Nearly twenty years of independence! When will we have the first female minister involved in the decisions concerning the development of our country? And yet the militancy and ability of our women, their disinterested commitment, have already been demonstrated. Women have raised more than one man to power… When will education be decided for children on the basis not of sex but of talent?

Though Ramatoulaye seems to dwell in virtual isolation, suspended between different ideologies and isolated by the practical realities of raising young children while mourning a dead husband and failed relationship, the reader never feels alone. Indeed, it often feels like Ramatoulaye is addressing not Aissatou but the reader. Her sufferings are not over, as her daughter points out, but she has not finished living either. In fact, it rather feels that Ramatoulaye is entering a new, promising epoch by the end of the novel.

Mariama Bâ’s So Long a Letter is a cornerstone of African feminisms, written brilliantly with calm and passionate intelligence, and it should be read by anyone tired of MFA poetry or empty fiction. Bâ was relevant yesterday and is relevant today.

So Long A Letter by Mariama Bâ.

Translated to English by Modupe Bode-Thomas

Heineman | 1989| ISBN: 978-0-435905-55-2

548973_10150628616752966_250410152_nJade Yeung
was born and raised in Brooklyn. She received her BA in English at Hunter College. She reads literary fiction, poetry published before the 1980’s, and compelling non-fiction. When she’s not working one of several jobs in publishing and food, she likes to cook and listen to podcasts.

Redefining Poetry: An Interview With Alessandro De Francesco.

Alessandro De Francesco

As an artist, Alessandro De Francesco seeks to redefine our approach to life. His poems both illuminate and obscure. What emerges from this is an unrestricted multidimensional art that imitates life itself, rejecting interpretation while pulling the viewer into an intense swirling dance, each step affording insight that underscores the fullness of the dance. To engage with De Francesco’s work is to discard our clumsy pedestrian need to understand and embrace instead, the experience of the dance and the infinite spaces it leads us.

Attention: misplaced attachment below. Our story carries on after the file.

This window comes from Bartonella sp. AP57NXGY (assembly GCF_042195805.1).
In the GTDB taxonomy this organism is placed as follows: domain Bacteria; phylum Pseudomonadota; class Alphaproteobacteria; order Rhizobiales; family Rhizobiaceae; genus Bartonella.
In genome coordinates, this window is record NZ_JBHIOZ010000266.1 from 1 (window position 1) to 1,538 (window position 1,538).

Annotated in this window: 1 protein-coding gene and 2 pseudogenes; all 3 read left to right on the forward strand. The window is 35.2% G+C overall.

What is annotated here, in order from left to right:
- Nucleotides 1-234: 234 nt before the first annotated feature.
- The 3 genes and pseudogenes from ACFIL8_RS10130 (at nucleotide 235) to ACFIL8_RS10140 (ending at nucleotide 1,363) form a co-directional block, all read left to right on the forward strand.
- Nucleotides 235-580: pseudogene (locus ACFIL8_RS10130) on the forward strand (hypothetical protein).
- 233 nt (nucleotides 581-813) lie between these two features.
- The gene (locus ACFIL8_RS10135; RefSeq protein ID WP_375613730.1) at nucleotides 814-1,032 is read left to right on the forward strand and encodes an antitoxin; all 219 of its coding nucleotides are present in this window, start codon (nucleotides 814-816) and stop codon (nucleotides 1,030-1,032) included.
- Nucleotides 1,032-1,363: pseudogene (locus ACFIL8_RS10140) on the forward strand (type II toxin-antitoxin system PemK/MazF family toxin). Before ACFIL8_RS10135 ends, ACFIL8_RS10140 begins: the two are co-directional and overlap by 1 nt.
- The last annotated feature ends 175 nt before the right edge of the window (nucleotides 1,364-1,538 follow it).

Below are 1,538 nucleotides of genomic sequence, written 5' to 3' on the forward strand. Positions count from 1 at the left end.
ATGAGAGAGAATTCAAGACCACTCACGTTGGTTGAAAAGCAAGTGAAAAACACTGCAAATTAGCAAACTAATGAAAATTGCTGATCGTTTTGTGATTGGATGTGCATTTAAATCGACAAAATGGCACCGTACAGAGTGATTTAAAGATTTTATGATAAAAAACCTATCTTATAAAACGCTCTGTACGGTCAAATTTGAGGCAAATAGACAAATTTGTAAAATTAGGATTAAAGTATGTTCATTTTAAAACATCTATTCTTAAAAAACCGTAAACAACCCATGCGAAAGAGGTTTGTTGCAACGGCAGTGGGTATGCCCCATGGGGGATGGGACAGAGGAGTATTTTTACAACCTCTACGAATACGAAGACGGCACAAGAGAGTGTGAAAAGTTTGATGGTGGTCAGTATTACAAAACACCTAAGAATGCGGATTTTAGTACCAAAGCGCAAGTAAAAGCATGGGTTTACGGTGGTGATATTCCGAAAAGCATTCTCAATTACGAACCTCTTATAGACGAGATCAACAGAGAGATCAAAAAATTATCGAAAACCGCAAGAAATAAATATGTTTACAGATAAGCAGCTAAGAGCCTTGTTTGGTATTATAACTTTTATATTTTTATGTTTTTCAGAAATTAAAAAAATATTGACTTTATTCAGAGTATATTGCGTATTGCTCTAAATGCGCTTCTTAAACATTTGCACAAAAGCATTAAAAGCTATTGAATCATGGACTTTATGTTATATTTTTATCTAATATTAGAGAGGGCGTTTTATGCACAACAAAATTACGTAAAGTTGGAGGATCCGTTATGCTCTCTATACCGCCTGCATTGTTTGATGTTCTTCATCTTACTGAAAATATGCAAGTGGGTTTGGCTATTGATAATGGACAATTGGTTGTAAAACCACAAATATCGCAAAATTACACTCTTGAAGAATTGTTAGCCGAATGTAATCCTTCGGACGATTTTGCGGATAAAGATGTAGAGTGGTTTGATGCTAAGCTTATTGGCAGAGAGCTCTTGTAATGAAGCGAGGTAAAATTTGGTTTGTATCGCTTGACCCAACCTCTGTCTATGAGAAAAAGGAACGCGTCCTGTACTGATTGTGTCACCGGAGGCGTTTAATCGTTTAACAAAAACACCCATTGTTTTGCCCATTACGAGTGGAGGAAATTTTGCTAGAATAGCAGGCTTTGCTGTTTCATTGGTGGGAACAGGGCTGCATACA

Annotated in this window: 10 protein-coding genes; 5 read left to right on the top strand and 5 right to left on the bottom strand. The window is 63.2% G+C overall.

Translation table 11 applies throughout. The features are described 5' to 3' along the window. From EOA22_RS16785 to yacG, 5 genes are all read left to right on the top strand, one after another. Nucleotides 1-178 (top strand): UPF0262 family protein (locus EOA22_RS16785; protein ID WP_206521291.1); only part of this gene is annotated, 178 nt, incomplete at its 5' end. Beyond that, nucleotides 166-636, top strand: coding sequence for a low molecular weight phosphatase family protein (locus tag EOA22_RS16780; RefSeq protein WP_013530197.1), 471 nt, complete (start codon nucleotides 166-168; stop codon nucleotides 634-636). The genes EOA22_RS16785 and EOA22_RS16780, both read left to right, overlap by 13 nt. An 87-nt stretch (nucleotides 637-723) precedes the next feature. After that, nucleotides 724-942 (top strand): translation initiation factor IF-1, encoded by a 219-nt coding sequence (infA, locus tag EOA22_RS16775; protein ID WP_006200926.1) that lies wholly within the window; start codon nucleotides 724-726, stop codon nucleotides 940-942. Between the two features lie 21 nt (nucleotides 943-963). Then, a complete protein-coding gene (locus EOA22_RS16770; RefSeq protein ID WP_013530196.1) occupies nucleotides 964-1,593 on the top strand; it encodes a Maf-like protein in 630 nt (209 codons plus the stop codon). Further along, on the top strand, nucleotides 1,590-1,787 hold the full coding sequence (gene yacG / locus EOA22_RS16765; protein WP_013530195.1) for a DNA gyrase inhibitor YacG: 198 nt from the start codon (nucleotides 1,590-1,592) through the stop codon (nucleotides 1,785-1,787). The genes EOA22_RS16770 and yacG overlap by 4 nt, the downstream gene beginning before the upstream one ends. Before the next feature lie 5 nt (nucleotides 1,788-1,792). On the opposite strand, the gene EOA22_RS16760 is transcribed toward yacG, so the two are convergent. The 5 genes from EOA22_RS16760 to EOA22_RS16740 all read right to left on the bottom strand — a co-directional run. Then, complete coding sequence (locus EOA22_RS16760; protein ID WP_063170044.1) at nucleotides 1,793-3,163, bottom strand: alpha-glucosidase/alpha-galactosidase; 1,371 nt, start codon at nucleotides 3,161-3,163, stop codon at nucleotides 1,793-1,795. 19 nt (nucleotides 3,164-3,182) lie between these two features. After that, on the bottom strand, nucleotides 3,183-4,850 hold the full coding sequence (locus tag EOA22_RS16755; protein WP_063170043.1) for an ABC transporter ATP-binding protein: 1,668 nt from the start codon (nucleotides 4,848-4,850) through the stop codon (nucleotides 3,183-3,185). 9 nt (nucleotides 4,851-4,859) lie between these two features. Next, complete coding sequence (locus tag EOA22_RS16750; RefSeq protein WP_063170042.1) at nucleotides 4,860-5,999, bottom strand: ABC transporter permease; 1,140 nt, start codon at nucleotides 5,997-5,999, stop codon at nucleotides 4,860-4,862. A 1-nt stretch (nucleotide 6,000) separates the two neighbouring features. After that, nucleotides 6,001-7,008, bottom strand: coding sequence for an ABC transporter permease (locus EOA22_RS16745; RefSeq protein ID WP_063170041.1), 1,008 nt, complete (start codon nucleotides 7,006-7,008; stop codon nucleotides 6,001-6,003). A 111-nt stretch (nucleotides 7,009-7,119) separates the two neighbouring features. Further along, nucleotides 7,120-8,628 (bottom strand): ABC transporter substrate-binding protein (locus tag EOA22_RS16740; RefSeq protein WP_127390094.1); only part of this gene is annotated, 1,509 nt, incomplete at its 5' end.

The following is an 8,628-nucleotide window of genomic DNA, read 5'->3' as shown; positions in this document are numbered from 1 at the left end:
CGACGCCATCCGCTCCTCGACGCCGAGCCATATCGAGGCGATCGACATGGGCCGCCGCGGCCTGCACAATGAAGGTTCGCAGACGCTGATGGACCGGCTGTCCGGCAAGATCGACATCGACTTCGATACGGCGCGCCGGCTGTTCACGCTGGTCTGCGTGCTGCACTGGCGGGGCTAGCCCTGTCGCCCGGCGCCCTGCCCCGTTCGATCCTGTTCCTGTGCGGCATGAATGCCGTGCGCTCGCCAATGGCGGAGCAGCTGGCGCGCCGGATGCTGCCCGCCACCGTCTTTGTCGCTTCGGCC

ABR: Most people view poetry through a purely literary lens, reading, listening and attempting to understand or make a text poem relevant to the self. What inspired you to expand that vision? And what inspired your unique approach to poetry?

De Francesco: Yes, I don’t think that poetry is a matter of understanding or communicating, nor is it a direct expression of the self. 
In my opinion poetry is a matter of experience. As you know, poïein in ancient Greek means “to do,” and Dichtung, the German word for poetry, belongs to the semantical field of “density.” So my approach to poetry comes from the making, the density of the experience, and the –sometimes-painful though always joyful – opening to the real. 
Why can’t all this be called an expression of the self? Because this experience multiplies the identity and deconstructs the fictional unity of the subject, that is to say its psychological, social, racial, ideological (etc.) rigidity. Poetry performs a multiplication of the subject towards what the Italian poet Antonio Porta called a “field of tensions”. The self is no more a reflexive unity, but an infinite field of tensions in the flux of experience.